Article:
Erdoğan’s battle for state control: Witch-hunt underway?

Here is my latest article for Al Jazeera:

In what looks like a perfect political storm, the vessel called Turkey is now in uncharted waters, increasingly adrift. During the last ten days that shook the country – following a police operation linked to a massive graft probe which involved four government ministers, an Iranian businessman and the CEO of a public bank, Halkbank, the ruling Justice and Development Party (AKP) government and the judiciary are now at what can be described as a full-scale war.

The developing story has two layers. At the top, there are allegations of bribery, money-laundering, racketeering, and organised crime of immense proportions. If the accusations have ground, the suspects – two of the detained are the sons of government ministers – have received bribes that surpass $120m.

In a so-called “second wave” graft probe, which was blocked by a stunning row between the government and the judiciary, one of the suspects is Bilal, son of Prime Minister Recep Tayyip Erdogan.

As the corruption inquiries seem to engulf Erdogan’s family, the confrontation between the executive and the judiciary has – perhaps expectedly – turned into an existential battle for the separation of powers, threatening the stability of Turkey.

In the second layer, there is open warfare between two men, who, in their own way, have defined the course of the country, and its national brand of Islam – Erdogan representing its vertically political and Gulen its horizontally social side.

Erdogan, who had accused an array of enemies – the interest rate lobby, Israel, international media, and business circles in Istanbul – as the real culprits behind the early summer’s Gezi Park protests and general urban unrest, has now added Fethullah Gulen and his followers as the top player to oust him from power, claiming that “the gang” associated with Gulen’s Hizmet Movement, has operated within the state, plotting against his rule.

To read more, click here.

 

 

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About yavuzbaydar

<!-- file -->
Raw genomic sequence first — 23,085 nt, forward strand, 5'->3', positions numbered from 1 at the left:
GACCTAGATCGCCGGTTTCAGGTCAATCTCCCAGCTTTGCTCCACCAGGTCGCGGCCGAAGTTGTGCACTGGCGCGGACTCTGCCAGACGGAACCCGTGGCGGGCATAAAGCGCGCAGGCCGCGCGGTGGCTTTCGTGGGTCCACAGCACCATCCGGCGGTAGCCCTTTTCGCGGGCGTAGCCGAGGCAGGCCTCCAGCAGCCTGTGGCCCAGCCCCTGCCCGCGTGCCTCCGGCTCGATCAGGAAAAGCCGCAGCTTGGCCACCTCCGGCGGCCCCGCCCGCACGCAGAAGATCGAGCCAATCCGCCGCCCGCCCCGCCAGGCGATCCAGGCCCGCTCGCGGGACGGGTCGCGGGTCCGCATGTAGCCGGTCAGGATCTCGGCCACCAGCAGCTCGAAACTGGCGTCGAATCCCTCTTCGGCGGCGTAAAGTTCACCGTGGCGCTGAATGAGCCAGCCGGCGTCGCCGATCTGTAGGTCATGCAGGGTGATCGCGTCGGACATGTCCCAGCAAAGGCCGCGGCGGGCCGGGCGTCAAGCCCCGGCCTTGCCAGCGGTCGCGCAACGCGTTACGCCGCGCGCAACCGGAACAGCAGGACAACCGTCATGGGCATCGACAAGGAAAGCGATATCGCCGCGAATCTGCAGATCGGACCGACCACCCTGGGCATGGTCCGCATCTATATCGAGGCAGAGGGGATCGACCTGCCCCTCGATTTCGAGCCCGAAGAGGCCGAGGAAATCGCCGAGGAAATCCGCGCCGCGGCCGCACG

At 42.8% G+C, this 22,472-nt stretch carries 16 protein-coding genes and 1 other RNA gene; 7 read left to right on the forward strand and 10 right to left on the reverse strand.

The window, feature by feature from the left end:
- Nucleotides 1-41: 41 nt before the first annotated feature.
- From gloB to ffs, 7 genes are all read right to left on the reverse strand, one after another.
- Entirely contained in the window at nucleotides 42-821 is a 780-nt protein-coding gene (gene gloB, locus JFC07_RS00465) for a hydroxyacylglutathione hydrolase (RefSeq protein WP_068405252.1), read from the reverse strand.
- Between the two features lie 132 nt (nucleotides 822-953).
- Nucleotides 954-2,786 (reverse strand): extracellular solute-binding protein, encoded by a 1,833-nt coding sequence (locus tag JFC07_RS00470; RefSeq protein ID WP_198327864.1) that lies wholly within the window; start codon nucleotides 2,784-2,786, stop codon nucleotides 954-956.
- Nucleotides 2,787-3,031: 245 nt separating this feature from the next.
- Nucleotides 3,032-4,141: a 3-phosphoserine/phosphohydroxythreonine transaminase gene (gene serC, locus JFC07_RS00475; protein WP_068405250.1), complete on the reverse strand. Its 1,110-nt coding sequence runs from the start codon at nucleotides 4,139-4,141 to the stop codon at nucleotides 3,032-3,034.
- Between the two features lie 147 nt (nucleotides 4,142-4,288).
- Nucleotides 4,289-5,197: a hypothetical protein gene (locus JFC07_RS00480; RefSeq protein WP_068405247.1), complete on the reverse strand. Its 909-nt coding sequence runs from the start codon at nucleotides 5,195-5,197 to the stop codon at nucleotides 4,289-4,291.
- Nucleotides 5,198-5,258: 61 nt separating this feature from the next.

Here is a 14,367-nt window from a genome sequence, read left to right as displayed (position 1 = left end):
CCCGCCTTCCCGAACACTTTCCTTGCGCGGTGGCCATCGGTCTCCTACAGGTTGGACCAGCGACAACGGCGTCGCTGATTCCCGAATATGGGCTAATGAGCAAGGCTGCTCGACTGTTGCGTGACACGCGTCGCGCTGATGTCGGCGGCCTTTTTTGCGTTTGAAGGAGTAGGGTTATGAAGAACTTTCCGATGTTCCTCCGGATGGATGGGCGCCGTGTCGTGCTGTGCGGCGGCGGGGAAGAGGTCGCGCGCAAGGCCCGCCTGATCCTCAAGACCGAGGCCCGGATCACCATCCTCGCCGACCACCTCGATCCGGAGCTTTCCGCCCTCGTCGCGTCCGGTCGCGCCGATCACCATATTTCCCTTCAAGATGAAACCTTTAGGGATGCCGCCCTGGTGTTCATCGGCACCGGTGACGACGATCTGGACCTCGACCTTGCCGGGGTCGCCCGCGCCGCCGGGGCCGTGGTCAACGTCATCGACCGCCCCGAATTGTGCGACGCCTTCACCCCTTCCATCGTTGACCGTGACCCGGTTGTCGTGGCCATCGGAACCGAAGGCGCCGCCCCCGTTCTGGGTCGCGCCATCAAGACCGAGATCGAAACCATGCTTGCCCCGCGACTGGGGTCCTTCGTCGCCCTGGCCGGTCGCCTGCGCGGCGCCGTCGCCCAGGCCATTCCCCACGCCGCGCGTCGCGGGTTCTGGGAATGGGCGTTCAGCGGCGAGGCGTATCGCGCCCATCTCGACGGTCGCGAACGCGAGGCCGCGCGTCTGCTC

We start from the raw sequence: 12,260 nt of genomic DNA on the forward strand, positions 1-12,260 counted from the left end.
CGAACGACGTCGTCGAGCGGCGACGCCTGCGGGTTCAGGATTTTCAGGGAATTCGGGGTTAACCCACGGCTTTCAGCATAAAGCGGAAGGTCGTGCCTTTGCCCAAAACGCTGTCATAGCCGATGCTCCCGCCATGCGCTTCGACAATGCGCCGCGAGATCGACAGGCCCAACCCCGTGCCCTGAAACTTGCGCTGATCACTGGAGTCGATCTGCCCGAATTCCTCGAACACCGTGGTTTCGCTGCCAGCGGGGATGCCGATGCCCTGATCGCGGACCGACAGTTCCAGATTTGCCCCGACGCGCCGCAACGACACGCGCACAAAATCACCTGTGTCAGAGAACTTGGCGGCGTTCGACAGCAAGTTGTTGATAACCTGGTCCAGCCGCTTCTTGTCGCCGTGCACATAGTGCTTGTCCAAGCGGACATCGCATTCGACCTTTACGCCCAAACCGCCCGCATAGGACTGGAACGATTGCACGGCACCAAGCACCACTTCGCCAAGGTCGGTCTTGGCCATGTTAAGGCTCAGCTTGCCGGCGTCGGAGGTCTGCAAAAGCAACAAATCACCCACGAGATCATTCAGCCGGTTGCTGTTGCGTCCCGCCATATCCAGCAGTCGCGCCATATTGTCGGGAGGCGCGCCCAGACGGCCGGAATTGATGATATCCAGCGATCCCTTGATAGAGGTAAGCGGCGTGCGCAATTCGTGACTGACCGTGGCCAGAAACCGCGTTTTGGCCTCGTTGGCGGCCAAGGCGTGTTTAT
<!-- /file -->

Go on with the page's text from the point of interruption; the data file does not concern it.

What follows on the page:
Yavuz Baydar has been an award-winning Turkish journalist, whose professional activity spans nearly four decades. In December 2013, Baydar co-founded the independent media platform, P24, Punto24, to monitor the media sector of Turkey, as well as organizing surveys, and training workshops. Baydar wrote opinion columns, in Turkish, liberal daily Ozgur Dusunce and news site Haberdar, and in English, daily Today's Zaman, on domestic and foreign policy issues related to Turkey, and media matters, until all had to cease publications due to growing political oppression. Currently, he writes regular chronicles for Die Süddeutsche Zeitung, and opinion columns for the Arab Weekly, as well as analysis for Index on Censorship. Baydar blogs with the Huffington Post, sharing his his analysis and views on Turkish politics, the Middle East, Balkans, Europe, U.S-Turkish relations, human rights, free speech, press freedom, history, etc. His opinion articles appeared at the New York Times, the Guardian, El Pais, Svenska Dagbladet, and Al Jazeera English online. Turkey’s first news ombudsman, beginning at Milliyet daily in 1999, Baydar worked in the same role as reader representative until 2014. His work included reader complaints with content, and commentary on media ethics. Working in a tough professional climate had its costs: he was twice forced to leave his job, after his self-critical columns on journalistic flaws and fabricated news stories. Baydar worked as producer and news presenter in Swedish Radio &TV Corp. (SR) Stockholm, Sweden between 1979-1991; as correspondent for Scandinavia and Baltics for Turkish daily Cumhuriyet between 1980-1992, and the BBC World Service, in early 1990's. Returning to Turkey in 1994, he worked as reporter and ediytor for various outlets in print, as well as hosting debate porogrammes in public and private TV channels. Baydar studied informatics, cybernetics and, later, had his journalism ediucatiob in the University of Stockholm. Baydar served as president of the U.S. based International Organizaton of News Ombudsmen (ONO) in 2003. He was a Knight-Wallace Fellow at University of Michigan in 2004. Baydar was given the Special Award of the European Press Prize (EPP), for 'excellence in journalism', along with the Guardian and Der Spiegel in 2014. He won the Umbria Journalism Award in March 2014 and Caravella/Mare Nostrum Prize in 2015; both in Italy. Baydar completed an extensive research on self-censorship, corruption in media, and growing threats over journalism in Turkey as a Shorenstein Fellow at the Kennedy School of Government at Harvard.
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